Students of contemporary Middle East politics generally believe that if Egyptian President Hosni Mubarak passes the presidency of Egypt on to son Gamel while still in power, the succession will occur smoothly. But if the elder Mubarak leaves power without putting his heir in place, the younger Mubarak’s succession is no sure thing.
So it was in Illinois’ 14th District. Had 22-year Rep. and former House Speaker J. Dennis Hastert earlier tapped his son Ethan to succeed him in ’08, the younger Hastert would have waltzed through the Republican primary and general election. Instead, Denny Hastert just resigned his seat in ’08 and a bitter Republican primary—plus the growing aura around presidential hopeful and Illinoisan Barack Obama—helped make Obama Democrat Bill Foster the upset winner of a nationally watched special election.
Last year, 31-year-old Ethan Hastert became a candidate. But his now-private-citizen father could no longer wield the levers he did as congressman. And “Team Hastert” had not reckoned on the candidacy of State Sen. Randy Hultgren, one of the premier conservative battlers in Springfield.
At 44, Hultgren’s years of helping conservative candidates in the political trenches and causes in the legislature had won him a
dedicated grass-roots following. Working out of a storefront on Main Street in St. Charles (“Yes, we really had a storefront headquarters”), Hultgren mobilized hundreds of eager volunteers. They held coffees, licked envelopes, made phone calls and accompanied the candidate in parades. With backing from both traditional conservative activists and many from the newer Tea Party movement, Hultgren defeated Hastert in the February primary.
“And Ethan could not have been more of a gentleman,” Hultgren later told me, recalling how Hastert not only endorsed him the night of the primary, but promptly joined his campaign finance committee.
Turning his sights on Foster (lifetime American Conservative Union rating: 4%), Hultgren vigorously spelled out his own conservative agenda: smaller government, more accountability and putting people back to work.
“Voters were fed up with the huge expansion of government that had begun under Obama and that my opponent had voted for,” said Hultgren. On November 2, it wasn’t even close, as he defeated Foster by 51% to 45%.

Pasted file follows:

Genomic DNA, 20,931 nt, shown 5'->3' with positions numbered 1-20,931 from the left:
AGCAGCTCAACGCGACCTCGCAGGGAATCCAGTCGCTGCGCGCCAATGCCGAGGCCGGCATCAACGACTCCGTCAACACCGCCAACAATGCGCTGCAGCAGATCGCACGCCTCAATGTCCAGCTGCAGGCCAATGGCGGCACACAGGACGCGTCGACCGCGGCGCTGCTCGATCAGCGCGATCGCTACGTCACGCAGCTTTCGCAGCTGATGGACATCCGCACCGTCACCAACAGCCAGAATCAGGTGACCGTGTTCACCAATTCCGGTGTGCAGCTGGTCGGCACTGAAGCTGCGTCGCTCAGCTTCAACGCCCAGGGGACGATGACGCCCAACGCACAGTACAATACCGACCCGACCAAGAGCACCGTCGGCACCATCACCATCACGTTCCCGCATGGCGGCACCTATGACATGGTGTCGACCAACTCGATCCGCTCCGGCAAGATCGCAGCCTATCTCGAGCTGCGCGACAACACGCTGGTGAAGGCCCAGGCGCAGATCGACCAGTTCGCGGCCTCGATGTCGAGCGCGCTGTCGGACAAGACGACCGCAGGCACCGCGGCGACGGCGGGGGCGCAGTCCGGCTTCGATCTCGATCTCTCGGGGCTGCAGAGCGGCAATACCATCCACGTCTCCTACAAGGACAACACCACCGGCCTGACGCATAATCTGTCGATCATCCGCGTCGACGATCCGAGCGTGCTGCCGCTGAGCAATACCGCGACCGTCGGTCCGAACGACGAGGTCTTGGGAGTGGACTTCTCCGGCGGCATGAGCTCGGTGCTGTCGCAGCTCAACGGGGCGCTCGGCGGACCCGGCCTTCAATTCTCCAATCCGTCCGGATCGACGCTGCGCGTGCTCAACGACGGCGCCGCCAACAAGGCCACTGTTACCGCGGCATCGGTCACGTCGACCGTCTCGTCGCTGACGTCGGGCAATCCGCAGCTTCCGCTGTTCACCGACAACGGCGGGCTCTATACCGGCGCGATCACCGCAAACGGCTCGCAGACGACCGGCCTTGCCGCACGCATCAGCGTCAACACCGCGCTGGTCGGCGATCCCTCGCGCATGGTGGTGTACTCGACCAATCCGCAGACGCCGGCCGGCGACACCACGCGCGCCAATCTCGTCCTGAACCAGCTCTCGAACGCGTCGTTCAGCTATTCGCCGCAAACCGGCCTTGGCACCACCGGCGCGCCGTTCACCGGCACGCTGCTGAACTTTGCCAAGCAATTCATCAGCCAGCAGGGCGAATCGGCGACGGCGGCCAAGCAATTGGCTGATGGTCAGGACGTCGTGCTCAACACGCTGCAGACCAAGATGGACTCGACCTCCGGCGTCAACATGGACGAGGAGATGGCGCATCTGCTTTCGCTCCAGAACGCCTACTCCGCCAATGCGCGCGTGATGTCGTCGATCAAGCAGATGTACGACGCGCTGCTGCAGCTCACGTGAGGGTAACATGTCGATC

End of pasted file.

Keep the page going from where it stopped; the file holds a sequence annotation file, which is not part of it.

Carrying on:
A small-town lawyer like Lincoln, Bethel College (Minn.) graduate Hultgren has had a string of unbroken successes in office-seeking: Elected to the DuPage County Board at 28, he went on to serve eight years in the state house of representatives and then four years in the state senate.
Political opponents have taken to deriding Hultgren as a “career pol” and “chronic campaigner.” But the characterization is unfair. In all offices, the Illinoisan has shown a passion for issues: from the lawsuit abuse reform that put a cap on the amount of damages (“This was way out of control in our state”) to denying state tax dollars for abortion. In addition, Hultgren was an early co-sponsor of S.B. 600, to give the choice of Republican state committee members back to registered party members rather than simply to local party committees.
Now he brings his passion for issues to Congress.
“Right Now, We’re Just Feeding the Beast”
Like the other 84 Republican House freshmen who took office last week, Randy Hultgren is asked increasingly whether he will vote to raise the debt ceiling or risk a shutdown of the federal government.
“I can’t see myself voting for that [raising the debt ceiling],” Hultgren told me, noting his record as a fiscal “skinflint” in every office he has held. “No, not unless there are some dramatic cuts in spending and we put entitlements on the table. But we can’t continue to live the way we are—no way. Right now, we’re just feeding the beast.”
I asked the inevitable follow-up question: Just where would he make these “dramatic cuts?”
“Certainly there are easy cuts,” Hultgren replied, “and they are spelled out in studies by groups such as the Heritage Foundation and the Citizens Against Government Waste. And we should look hard at an across-the-board cut in government spending, such as that taken by Congress for its expenses. But the biggest threat is the cost of Medicare and the entire program has to be looked at and reformed.”
The new lawmaker went on to cite the recent trail blazed by British Prime Minister David Cameron, who has is pursuing the reduction or complete elimination of 164 government programs to deal with his country’s record deficit.
“It’s pretty amazing that the United Kingdom is leading the way for the world on cutting debt,” Hultgren says. “We should watch what the Cameron government is doing. But the best guideline for a smaller and less costly government is to get back to the Constitution of the United States.”
Hultgren hopes to be in the forefront of the coming battle to repeal the controversial healthcare bill passed by Congress when the Democrats were in charge last year. As he put it, “I hope we have the votes to repeal, but if we don’t, we have to settle in for a long hard fight to defund it piece by piece—and to offer positive new measures, such as medical malpractice reform and permitting the purchase of healthcare insurance across state lines.”
Randy Hultgren freely admits, “I don’t have all the answers.” but, as he has in every position he has held, he says,, “I intend to learn all I can to come up with the right answers.”
And in so doing, he is sure bring a passion for issues to the process.
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